I did Weight Watchers for six years before my toddler son Jonah was diagnosed with cancer. I lost 30 pounds, I wasn’t fat, but I didn’t look like Blake Lively so I didn’t believe it. On Weight Watchers, I lived off points, and would have to emotionally recover from being a pound heavier – one pound- at a weigh in. Thirty pounds lighter, I thought I was the best version of myself.
But, I’ve been turned inside out and twisted around for two years during Jonah’s treatment. I’ve figured this out: I am not my best-self just because I am thin and beautiful (and probably neither are you.) Volunteering for a student-led, peer education organization called REbeL while Jonah got treatment helped me get there.
REbeL is a student group in 34 schools across five states dedicated to changing the definition of beauty and health for everybody. It was founded by fierce female psychologist, Dr. Laura Eickman, who wants people to embrace themselves and quit body dissatisfaction.
How I Got to REbeL from My Son’s Cancer
My dissent into the world of pediatric cancer coincided with the rise of coaches, the ones who want you to have a beach body. The importance of their cause lost on me in my new world. After updating our friends and family on Jonah’s progress, a post would appear after mine from a new coach starting on their journey to be the thin person they were always meant to be; and that they love helping people. They would often post fitspo (fit inspiration) like “never miss a Monday,” or celebrate how they ate avocado. I would hide each new coach.
I also tried a spin class at a local trendy gym to work off cancer-fear. The instructor began the class saying “there’s no excuse for not being here” while she hopped on her bike under a neon light that read “do more than exist.” I thought about myself existing – all I could do some days- and I thought about Jonah’s doctors. The majority of them are women. They saved his life over and over again – this amazing thing- without having six pack abs. They commanded the room during life or death moments in shirts I had a seen them wear a thousand times. I have never once cared that Jonah’s oncologist does or does not have toned arms. I realized what a shame it would be if they felt inferior based on beauty ideals like I do. What a shame it would be if they were wasting their talent trying to have a beach body instead. They are beyond beautiful, they are healing. I also thought about myself with a new urgency: I was not put on this earth to be pretty. REbeL came into my life a couple months after this, my last ride.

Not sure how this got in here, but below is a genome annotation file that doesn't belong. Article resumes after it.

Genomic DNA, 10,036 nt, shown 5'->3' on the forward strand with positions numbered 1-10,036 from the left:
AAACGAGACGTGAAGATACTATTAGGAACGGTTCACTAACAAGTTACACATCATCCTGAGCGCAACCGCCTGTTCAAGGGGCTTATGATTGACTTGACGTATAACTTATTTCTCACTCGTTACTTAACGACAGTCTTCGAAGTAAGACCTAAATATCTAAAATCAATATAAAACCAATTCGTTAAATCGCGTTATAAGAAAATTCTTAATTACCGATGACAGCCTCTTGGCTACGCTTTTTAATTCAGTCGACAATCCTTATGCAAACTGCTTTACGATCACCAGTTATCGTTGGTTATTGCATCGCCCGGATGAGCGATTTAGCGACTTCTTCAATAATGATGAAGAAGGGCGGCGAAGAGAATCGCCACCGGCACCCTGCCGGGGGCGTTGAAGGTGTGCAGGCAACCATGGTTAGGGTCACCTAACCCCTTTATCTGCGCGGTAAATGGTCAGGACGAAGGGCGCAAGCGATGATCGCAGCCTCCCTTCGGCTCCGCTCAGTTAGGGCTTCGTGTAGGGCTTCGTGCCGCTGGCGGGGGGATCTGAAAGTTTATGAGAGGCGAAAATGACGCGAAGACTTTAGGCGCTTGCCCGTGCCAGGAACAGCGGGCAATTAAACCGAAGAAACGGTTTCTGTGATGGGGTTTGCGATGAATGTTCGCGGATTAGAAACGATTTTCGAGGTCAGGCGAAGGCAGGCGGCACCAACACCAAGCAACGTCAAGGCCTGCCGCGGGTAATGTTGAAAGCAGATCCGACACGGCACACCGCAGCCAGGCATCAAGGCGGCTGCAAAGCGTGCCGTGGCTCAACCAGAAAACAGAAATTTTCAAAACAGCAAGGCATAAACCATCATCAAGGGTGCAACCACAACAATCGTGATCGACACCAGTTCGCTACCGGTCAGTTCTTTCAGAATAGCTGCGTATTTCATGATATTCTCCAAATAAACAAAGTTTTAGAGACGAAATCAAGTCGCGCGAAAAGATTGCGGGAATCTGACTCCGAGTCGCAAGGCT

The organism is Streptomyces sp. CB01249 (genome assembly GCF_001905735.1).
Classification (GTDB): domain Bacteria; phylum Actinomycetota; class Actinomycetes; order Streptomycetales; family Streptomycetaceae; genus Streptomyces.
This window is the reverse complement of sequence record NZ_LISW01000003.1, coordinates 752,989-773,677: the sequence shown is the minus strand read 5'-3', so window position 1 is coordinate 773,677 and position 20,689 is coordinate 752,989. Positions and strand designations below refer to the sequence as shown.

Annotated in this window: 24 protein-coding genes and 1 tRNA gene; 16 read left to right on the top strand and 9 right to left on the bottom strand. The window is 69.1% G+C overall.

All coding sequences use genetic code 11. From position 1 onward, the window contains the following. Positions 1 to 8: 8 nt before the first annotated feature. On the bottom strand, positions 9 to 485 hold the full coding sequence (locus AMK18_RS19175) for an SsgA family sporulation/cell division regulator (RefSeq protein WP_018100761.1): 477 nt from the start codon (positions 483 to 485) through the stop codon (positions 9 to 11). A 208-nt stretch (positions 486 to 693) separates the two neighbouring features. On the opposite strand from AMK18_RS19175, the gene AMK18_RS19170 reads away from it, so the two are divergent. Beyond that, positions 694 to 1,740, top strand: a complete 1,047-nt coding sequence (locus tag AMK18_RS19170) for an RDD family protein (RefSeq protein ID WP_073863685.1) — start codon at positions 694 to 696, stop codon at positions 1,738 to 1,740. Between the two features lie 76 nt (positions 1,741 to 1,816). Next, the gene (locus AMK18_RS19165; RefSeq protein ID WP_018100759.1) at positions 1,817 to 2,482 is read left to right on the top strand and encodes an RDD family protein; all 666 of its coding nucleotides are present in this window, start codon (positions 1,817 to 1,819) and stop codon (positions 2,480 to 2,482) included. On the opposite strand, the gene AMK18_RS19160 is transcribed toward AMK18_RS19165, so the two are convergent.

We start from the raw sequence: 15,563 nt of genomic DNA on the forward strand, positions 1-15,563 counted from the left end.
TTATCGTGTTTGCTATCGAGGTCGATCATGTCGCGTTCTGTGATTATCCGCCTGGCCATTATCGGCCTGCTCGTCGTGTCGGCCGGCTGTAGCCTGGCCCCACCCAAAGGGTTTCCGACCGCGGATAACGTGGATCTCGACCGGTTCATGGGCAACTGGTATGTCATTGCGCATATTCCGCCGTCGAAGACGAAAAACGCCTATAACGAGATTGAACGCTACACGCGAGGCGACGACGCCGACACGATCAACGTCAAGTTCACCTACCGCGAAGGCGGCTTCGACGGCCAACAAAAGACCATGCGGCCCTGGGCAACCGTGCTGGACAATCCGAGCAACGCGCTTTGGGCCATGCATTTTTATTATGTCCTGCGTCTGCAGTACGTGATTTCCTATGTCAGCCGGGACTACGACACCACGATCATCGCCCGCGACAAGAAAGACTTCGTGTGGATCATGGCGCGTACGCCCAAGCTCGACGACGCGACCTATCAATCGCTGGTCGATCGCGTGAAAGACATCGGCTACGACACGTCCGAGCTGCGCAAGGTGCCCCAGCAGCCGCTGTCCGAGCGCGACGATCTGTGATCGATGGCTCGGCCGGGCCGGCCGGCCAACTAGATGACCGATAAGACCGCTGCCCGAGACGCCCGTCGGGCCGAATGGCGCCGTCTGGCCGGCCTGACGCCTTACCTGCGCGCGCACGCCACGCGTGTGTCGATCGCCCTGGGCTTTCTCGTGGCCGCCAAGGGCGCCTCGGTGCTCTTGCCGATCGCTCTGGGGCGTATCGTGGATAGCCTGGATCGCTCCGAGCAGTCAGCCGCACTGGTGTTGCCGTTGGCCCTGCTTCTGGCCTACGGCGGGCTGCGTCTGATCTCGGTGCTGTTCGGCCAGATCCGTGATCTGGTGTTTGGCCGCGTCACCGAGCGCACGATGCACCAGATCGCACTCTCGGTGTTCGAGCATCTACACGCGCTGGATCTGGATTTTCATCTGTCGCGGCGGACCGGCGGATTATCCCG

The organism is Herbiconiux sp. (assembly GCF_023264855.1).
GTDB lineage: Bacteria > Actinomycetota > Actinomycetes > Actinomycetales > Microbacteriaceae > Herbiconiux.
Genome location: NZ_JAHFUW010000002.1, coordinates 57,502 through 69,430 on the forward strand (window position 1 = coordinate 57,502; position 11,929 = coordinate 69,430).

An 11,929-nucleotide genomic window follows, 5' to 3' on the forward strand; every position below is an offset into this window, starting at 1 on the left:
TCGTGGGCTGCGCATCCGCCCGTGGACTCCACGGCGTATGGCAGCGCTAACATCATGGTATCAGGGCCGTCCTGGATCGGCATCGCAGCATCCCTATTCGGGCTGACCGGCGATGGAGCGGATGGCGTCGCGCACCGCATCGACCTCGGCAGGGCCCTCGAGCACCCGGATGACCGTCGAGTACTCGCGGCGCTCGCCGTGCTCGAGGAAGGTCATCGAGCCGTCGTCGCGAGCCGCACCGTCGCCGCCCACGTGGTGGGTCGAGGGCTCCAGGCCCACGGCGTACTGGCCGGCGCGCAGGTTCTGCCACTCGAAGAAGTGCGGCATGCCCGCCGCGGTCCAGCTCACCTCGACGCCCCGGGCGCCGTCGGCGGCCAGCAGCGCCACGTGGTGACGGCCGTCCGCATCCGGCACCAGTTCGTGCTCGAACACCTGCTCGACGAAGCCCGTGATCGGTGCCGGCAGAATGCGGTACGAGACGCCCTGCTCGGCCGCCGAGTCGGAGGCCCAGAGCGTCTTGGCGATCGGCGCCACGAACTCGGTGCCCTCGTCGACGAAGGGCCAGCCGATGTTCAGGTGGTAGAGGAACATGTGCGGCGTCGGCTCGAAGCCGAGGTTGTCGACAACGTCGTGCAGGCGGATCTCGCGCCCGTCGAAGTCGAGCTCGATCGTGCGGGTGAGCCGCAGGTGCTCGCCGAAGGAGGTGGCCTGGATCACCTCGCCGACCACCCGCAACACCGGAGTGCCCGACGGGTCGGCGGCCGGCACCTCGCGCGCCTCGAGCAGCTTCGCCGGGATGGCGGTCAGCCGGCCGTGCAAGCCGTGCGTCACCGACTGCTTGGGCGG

I went to a REbeL meeting at Shawnee Mission Northwest to help with marketing research. The 17-year-old female group-leader had everyone – boys and girls- going up to a mirror to say one good thing about themselves. REbeL is something I needed in school, REbeL is something I needed six years ago. I remember crying by myself in the bathroom in sixth grade because I had pimples. I remember letting my weight dictate my happiness. I never thought to re-frame that with something positive about myself.
When I talked with the REbeL chapter leaders they said things like: “You can admire someone else’s beauty without questioning your own,” and “I can’t control others, but I can try to be a positive person for them.”
These 16 year-olds have reached a level of maturity I didn’t have until Jonah’s cancer.
I’m not cured of my self-esteem ailments yet; they are deeply engrained in my psyche. But, these days I work out to feel good, not look good (walking, some running). I practice normal eating, which means I aim to listen to my body cues when deciding what to eat and when to stop. I work on good self-talk. And, I’m focused on my God-given talent, writing. That is when I’m not taking Jonah back and forth from chemo and healing from what we see and do there.
REbeL is hosting its annual Be You Bash on Sept 16 at Studio Dan Meiners, emceed by Steve Serrano and Dave O Mix 93.3. The bash is a fun evening of live music, food, and drinks celebrating YOU being you. You can be entered into a drawing for two tickets to this event by simply posting something you love about yourself on the adjoining Facebook post.
Lastly, here’s is some true fitspo for you: Who you are is so much more than how you look.
Annie lives in Prairie Village with her husband Aaron and four-year-old son Jonah. That’s the most normal thing about her. Jonah was diagnosed with Neuroblastoma in November 2011. Annie left a job she loved as a digital marketing strategist at VML to be with Jonah full time. About her situation, she says “the cancer has chipped away at and uncovered me like I was a buried fossil.” But they did it. Jonah is in remission, and finishing his treatment. You can find her on Instagram or Facebook.